Eye of the Beholder
by Melissa J. SmithRosalio Perez knew he needed to stop driving when he was involved in several car accidents. But catching the bus wasn’t easy. He’d stand at the stop, but the buses would pass him by. It wasn’t that the bus drivers were ignoring him. Perez wasn’t signaling them to stop. Why? He couldn’t see the route name and number displayed on the bus to determine if it was the bus he wanted to take. Low vision also discouraged Perez from crossing streets and shopping at the grocery store. But with vision rehabilitation, he has regained his independence.
"People here at my retirement home don’t believe I have a vision problem because I get around so well now," he said.
Low vision is a severe chronic impairment that limits a person’s ability to complete everyday activities, such as shopping, cooking, reading and traveling. Even with glasses, contact lenses, medicine or surgery, vision cannot be improved for people who did not seek early treatment for macular degeneration, diabetic retinopathy and glaucoma.
The Lions Low Vision Center of Texas at the Health Science Center provides rehabilitation services to patients with low vision. The clinic does not restore lost vision, but instead teaches people to effectively use their remaining vision. The center, established in September 2003 with a $250,000 grant from multiple sources including Lions Clubs International, the Lions of Texas and the Lions Sight Research Foundation, a part of Lions District 2-A2, is the only place in San Antonio where ophthalmologists, optometrists and occupational therapists work together to provide comprehensive services to patients.
"If someone loses his or her vision, he or she needs rehabilitation just like someone who has lost a leg," said Sandra M. Fox, O.D., director of the center and assistant professor in the department of ophthalmology. "People with low vision should not consider themselves disabled," she said.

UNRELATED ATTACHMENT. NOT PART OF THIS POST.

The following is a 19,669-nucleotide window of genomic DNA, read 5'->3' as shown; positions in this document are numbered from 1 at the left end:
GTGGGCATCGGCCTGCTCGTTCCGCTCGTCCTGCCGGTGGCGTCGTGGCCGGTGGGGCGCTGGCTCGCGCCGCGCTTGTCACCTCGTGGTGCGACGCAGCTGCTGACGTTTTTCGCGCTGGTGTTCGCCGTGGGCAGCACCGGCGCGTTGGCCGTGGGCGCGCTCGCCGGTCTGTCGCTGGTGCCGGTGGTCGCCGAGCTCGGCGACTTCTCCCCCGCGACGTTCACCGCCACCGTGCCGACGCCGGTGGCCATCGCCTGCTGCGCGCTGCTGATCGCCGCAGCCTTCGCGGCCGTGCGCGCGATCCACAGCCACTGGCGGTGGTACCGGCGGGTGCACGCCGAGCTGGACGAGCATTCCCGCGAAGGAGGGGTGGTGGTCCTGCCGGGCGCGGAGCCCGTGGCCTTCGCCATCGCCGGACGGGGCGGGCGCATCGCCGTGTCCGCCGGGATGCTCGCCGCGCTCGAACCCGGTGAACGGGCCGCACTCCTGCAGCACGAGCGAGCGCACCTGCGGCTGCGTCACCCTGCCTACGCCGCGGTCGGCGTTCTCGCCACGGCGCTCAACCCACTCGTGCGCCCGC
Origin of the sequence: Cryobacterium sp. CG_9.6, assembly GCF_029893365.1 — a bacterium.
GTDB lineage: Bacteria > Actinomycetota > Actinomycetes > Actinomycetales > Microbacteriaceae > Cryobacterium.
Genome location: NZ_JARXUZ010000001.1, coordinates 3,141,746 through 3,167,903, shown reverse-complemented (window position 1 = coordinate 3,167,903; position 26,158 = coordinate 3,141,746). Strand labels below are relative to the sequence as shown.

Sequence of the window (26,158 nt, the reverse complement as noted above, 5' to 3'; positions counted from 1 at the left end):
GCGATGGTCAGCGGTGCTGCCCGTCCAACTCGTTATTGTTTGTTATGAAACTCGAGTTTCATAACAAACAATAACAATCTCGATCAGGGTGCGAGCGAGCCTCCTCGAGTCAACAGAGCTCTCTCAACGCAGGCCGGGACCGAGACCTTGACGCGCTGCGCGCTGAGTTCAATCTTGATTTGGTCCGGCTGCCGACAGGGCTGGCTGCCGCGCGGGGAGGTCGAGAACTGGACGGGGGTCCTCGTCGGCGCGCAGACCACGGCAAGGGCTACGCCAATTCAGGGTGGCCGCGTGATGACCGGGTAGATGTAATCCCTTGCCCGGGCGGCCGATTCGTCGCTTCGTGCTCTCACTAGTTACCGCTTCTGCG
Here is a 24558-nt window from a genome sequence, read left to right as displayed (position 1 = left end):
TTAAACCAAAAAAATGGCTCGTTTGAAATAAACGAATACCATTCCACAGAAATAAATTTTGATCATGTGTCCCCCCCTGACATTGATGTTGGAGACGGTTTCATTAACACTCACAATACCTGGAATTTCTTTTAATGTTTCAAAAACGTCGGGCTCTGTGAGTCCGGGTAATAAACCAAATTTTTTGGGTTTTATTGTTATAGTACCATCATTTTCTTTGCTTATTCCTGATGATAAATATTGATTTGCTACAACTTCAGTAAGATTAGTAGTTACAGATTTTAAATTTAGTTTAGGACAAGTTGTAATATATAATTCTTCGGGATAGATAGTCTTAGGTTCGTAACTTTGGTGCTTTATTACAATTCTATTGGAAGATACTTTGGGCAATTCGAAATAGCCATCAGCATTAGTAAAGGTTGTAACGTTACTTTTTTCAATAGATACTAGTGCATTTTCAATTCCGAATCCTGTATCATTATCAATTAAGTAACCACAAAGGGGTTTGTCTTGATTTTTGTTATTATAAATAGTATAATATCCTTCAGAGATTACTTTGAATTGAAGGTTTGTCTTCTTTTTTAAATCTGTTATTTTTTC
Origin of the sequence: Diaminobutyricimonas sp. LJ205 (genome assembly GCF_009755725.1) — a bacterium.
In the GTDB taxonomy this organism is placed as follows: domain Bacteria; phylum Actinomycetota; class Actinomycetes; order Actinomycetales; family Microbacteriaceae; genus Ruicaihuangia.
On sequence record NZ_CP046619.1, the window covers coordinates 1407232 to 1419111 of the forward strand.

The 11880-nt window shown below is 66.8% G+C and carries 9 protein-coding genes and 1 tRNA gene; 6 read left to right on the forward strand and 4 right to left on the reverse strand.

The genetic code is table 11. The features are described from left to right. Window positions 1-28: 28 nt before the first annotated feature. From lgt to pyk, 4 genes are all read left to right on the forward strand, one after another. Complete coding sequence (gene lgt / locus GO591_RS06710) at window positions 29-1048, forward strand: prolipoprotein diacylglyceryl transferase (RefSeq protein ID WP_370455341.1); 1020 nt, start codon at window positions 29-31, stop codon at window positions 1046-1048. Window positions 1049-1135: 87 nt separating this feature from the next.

Dr. Fox provides a low vision evaluation to determine the level of functioning vision. She spends time talking to the patient about his or her goals. After her assessment, she provides a low vision device recommendation based on the person’s goals and daily activities.
Low vision devices, which can help patients with their daily activities, include varying-strength magnifiers, closed-circuit televisions that magnify print, large buttons on phones and weekly medicine sorters.
"Everyone wants to be able to drive again, but that isn’t always a reality," Dr. Fox said.
Following the eye exam, patients visit with Melva R. Pérez, O.T.R., M.B.A., occupational therapist and assistant professor in the department of occupational therapy, to discuss their options for therapy.
"Following the low vision device recommendations from Dr. Fox, I teach the patient to use the device in order to perform tasks as effectively and efficiently as possible," Pérez said.
But low vision devices are only one part of the treatment. Patients also participate in therapy that can include anything from reading exercises to working on a machine, like the Dynavision. The Dynavision teaches people who have visual field loss due to a stroke, brain injury or glaucoma to move their eyes efficiently so that they become more aware of their peripheral vision. Lights cover the large face of the machine and as each of the lights flash, the patient must look in the direction of the light and press the button. The Dynavision also helps improve eye-hand coordination and reaction time.
Toni Ovalle, a former patient of the center, learned to effectively use her peripheral vision and improve her reaction time. After completing therapy at the center and working on the Dynavision for three months, she was able to pass the Texas Department of Public Safety’s driving test and drive herself to work again.
"I can run my own errands and I don’t have to take the bus anymore,"
she said. "I got some independence back."
Dr. Fox and Pérez work tirelessly to get the information about the clinic to patients and medical personnel alike by traveling around San Antonio and the surrounding area, making presentations about the services the center offers. Many of the people who are in need of low vision assistance don’t know there are services available. Ophthalmologists are pleased to know they have a new resource to recommend to their low vision patients.
"We feel that a big part of what we do is to serve as educators for our patients, our students and the medical community," Pérez said. "We’re hoping that low vision rehabilitation will be as common as any of the other rehabilitation services available."
As for Rosalio Perez, whose low vision resulted from diabetic retinopathy, life has greatly improved since receiving therapy and equipment at the clinic. He now even helps his blind neighbor make his way around."Some of my friends tease me by saying that I’m the ‘blind leading the blind,’ but I don’t care. I can finally read the prices at the grocery store," he said with a smile.
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